What do trustees do?
A trustee is a fiduciary position that is only needed if a trust is being created, either upon the signing of the document or within the Will as a testamentary trust. The personal representative’s job is often temporary, lasting until the last of the assets are distributed to the beneficiaries. However, a trustee will often manage assets for the beneficiaries for a longer period of time.
Trustees can also be individuals or organizations; they must be good at asset management, accounting and understanding the needs of the beneficiary. This last characteristic is why many will choose a family member or personal friend to be a trustee. They know how the decedent would want to benefit the beneficiaries. On the other hand, a trust company doesn’t have any personality conflicts, has all of the systems in place and has the expertise to manage just about any type of asset.
You can designate co-trustees, one of which is a trust company and the other of which is an individual and get both strengths. However, you should make sure the two are compatible and are not just creating extra work for the other. Meaning, if your individual trustee spends three months a year in the Amazon Rain Forest, perhaps naming them as a trustee would just frustrate the trust company and lead to needless inefficiencies.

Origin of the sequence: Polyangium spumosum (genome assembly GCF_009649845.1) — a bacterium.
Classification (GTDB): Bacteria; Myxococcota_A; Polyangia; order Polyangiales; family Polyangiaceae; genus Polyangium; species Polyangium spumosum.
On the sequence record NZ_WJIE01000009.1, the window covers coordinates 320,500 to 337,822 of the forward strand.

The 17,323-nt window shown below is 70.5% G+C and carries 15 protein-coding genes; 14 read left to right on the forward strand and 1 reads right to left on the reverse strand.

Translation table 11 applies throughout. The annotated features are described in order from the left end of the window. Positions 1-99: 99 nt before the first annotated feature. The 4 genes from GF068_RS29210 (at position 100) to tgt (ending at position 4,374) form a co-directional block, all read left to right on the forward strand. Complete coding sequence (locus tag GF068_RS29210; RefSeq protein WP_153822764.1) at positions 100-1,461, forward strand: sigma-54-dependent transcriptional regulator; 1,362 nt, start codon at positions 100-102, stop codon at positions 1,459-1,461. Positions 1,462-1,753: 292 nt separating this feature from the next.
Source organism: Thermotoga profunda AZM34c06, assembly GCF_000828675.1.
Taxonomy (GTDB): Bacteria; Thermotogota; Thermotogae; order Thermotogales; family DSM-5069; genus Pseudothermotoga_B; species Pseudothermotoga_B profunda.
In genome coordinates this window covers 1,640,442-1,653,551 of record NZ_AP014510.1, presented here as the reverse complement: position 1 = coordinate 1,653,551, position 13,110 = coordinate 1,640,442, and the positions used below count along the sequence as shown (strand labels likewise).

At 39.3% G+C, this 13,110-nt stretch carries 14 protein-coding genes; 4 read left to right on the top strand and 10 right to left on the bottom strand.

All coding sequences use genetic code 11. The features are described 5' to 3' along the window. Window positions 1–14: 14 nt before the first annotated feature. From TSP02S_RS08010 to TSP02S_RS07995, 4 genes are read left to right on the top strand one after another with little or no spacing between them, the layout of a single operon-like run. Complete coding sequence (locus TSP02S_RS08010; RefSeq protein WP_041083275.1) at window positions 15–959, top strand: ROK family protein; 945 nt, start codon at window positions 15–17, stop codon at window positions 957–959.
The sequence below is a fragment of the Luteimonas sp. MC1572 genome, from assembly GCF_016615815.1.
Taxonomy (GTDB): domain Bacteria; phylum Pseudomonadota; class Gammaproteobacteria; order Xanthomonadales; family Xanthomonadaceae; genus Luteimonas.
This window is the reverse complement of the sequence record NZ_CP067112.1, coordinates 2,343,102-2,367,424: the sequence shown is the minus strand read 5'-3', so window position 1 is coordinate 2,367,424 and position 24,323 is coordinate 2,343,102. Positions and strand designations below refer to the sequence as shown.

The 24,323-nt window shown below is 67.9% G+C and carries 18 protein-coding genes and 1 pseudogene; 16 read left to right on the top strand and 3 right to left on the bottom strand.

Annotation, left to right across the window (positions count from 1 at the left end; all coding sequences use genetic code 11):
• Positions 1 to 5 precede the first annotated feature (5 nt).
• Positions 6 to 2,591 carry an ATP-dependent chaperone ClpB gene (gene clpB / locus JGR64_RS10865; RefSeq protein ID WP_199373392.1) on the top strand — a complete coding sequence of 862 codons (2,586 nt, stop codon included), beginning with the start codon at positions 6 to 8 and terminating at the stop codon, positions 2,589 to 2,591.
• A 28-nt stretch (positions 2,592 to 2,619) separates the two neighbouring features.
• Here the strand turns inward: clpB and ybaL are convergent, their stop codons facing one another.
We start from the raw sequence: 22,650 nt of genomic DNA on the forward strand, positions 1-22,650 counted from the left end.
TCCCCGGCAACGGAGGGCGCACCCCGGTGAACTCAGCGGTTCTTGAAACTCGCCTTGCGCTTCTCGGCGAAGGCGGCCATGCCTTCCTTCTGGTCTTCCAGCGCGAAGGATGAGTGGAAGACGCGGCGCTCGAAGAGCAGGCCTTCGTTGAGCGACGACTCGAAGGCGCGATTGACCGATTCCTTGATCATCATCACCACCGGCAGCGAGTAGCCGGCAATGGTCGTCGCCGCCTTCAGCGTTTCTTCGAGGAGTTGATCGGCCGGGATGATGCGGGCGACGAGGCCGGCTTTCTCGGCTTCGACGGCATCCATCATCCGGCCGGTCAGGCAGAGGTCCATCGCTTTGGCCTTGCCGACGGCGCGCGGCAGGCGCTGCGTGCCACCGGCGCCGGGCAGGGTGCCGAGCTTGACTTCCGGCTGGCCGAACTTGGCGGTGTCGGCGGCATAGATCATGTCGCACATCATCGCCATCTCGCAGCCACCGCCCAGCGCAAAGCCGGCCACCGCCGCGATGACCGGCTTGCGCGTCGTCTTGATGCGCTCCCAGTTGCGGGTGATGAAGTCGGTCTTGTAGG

Fiduciaries appointed for lifetime
The last two fiduciary positions that your lawyer will ask you to name are a health care agent and an attorney-in-fact. The health care agent is the person you name to make your medical decisions for you, and the attorney-in-fact is the person you name to make your financial and legal decisions for you.
Both of these positions are only effective during your lifetime. Once you die, these positions no longer have any authority. An attorney-in-fact should possess the same characteristics as the personal representative and trustee. A health care agent should be a person who might be with you when medical decisions are being made and who also is willing to implement your end-of-life decisions. For example, if you choose to not take life support, but your health care agent won’t step on a cricket because it is the taking of a life, then perhaps you’ve got the wrong person. Furthermore, if your health care agent lives in Dallas and only visits you in Fargo twice a year, you might want someone who lives a little closer.